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I have used Scotch Hobbles a lot and have 2 big soft cotton Scotch ropes now. I prefer 4 way hobbles. I have seen more than one horse crippled by Scotching up a hind leg. One of the crippled ones crippled himself because he would not tolerate clippers. He tried to attack the person holding them. The guy Scotched him, he threw himself and permanently injured something high in the hind leg or hip that was Scotched. I have had several horses throw themselves with 4 way hobbles, but have never seen one injured. I am sure it can happen, but if a horse cannot be handled and is dangerous with ordinary means, then they get 4-way hobbles or laid down. Usually an experienced person on a lip chain can get a horse over the needle thing.

And yes, blind-folding one can work. But, it is very dangerous as they can run over someone or hurt themselves if they do not 'freeze' when they are blind-folded. Some freeze and some don't.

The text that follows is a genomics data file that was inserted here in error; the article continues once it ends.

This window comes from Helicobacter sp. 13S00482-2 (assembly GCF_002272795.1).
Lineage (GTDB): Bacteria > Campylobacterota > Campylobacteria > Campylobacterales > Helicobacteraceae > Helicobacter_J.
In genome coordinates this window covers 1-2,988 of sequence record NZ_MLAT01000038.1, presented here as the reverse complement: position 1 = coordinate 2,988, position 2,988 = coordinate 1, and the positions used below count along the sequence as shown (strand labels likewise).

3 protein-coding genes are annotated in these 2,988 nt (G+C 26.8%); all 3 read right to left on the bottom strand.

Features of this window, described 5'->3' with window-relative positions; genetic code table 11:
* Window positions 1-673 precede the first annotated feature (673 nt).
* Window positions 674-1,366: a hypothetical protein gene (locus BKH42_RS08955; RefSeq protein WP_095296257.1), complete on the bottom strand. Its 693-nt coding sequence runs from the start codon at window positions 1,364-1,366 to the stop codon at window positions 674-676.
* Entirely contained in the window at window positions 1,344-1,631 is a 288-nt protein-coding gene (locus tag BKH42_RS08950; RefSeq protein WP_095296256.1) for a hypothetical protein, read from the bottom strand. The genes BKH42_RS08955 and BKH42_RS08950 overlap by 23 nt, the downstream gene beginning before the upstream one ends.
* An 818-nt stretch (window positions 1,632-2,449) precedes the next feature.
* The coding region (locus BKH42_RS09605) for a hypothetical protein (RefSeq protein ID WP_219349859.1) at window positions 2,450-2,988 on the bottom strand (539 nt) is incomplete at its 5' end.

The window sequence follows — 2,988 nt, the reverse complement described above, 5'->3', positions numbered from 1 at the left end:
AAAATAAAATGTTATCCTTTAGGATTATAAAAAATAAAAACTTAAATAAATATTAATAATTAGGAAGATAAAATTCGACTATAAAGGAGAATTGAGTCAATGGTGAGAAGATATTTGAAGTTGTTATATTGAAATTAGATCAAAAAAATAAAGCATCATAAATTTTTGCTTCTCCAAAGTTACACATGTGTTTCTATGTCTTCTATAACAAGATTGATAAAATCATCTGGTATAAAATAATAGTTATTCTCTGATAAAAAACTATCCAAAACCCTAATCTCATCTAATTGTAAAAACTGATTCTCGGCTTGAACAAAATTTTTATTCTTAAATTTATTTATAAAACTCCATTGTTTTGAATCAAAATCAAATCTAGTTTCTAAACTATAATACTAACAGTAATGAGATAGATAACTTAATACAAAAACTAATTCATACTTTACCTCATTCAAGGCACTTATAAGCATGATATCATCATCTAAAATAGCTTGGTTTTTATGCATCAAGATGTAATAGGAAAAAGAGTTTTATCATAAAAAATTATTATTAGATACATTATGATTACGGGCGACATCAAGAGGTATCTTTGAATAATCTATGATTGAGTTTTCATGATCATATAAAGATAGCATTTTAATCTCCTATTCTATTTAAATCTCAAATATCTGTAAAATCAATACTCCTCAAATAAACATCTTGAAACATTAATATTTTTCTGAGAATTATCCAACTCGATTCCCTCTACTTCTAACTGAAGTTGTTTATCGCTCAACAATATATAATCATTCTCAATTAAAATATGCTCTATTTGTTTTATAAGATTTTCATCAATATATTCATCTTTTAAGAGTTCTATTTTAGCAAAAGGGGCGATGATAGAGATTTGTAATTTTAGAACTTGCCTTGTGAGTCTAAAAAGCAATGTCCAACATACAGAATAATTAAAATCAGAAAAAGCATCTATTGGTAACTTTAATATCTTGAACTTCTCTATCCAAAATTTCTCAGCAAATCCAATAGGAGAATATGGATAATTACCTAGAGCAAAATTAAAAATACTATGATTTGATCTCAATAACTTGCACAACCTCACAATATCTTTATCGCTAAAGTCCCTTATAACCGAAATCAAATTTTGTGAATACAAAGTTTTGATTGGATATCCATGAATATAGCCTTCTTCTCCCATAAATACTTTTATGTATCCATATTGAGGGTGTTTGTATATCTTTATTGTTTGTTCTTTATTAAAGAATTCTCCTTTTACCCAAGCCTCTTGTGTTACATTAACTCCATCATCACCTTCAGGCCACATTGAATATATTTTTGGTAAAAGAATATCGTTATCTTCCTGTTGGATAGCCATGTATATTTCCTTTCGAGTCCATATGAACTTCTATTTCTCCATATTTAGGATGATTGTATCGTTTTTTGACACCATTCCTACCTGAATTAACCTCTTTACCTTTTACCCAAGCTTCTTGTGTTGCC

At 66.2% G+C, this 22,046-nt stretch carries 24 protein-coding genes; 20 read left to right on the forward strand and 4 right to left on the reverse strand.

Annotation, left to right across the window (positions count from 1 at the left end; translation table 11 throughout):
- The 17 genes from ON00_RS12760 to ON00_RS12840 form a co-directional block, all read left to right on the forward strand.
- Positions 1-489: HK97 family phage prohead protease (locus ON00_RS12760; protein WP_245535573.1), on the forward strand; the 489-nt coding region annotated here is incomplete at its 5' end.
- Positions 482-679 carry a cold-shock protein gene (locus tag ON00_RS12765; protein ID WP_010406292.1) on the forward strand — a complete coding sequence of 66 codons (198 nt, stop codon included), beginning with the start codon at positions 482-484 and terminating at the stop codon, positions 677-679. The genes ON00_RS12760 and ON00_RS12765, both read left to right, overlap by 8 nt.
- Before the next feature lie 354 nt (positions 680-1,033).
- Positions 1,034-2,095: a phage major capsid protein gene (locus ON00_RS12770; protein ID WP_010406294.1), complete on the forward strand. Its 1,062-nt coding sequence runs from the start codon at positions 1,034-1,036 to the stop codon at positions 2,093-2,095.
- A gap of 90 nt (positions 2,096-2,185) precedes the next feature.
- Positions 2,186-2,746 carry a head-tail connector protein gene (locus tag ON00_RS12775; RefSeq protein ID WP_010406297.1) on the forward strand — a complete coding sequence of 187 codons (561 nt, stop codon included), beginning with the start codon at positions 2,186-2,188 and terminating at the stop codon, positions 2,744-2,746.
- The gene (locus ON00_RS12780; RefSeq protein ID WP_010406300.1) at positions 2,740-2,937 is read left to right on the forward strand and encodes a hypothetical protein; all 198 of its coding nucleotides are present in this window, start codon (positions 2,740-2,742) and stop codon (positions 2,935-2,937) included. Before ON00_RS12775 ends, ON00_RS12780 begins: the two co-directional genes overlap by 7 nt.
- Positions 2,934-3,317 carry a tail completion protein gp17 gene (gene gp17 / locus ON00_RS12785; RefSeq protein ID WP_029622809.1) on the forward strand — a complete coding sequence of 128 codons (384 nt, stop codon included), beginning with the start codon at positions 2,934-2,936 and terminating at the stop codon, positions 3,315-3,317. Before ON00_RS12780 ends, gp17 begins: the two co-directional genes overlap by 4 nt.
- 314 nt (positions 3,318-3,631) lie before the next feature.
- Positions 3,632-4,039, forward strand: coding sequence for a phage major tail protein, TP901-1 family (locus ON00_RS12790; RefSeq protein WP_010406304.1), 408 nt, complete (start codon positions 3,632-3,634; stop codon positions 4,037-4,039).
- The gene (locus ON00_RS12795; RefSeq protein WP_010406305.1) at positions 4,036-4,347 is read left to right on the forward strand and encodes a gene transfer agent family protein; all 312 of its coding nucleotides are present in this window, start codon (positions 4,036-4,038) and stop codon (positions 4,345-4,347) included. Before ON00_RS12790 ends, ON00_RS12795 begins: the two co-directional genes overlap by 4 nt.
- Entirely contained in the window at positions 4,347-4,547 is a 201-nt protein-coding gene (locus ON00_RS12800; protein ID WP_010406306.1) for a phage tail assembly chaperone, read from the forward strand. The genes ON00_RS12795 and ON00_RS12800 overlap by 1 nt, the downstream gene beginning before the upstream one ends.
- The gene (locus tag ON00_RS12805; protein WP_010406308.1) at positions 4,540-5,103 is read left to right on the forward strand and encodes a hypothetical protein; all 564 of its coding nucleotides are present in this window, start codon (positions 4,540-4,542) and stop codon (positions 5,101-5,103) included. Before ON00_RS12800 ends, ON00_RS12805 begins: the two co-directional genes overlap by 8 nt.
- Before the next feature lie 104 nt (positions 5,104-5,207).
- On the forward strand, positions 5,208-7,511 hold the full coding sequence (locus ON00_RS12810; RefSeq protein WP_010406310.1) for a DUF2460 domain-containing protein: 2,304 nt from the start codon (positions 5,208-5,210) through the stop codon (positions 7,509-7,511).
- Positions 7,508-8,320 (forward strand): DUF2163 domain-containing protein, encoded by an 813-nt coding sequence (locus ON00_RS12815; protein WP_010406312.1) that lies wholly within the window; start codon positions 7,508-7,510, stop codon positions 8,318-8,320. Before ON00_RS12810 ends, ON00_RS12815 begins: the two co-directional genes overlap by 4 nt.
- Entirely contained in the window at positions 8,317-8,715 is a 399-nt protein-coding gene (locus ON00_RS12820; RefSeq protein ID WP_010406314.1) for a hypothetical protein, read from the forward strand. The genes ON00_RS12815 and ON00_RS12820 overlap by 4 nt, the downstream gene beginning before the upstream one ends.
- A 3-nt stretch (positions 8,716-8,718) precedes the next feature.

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post #27 of 35 Old 06-06-2013, 10:43 PM
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Are stocks of some sort not an option?
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post #28 of 35 Old 06-06-2013, 10:54 PM Thread Starter
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Originally Posted by tbcrazy View Post
Are stocks of some sort not an option?
No I don't have stocks :/ I think having him in his stall will maybe be the best option. My stalls are 10'X12' so there is plenty of room

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post #29 of 35 Old 06-06-2013, 10:56 PM Thread Starter
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Then knock the snot out of him, and take back control.

.
And "knocking the snot" out of a horse that is already scared crapless of the vet will only serve to confirm his fears instead of having him see that the vet isn't all that bad

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post #30 of 35 Old 06-06-2013, 11:16 PM
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Do NOT have the vet work with him in the stall. That's askin to be rammed up against a wall. Your vet doesn't have a clinic to haul him to? He should have a stock there.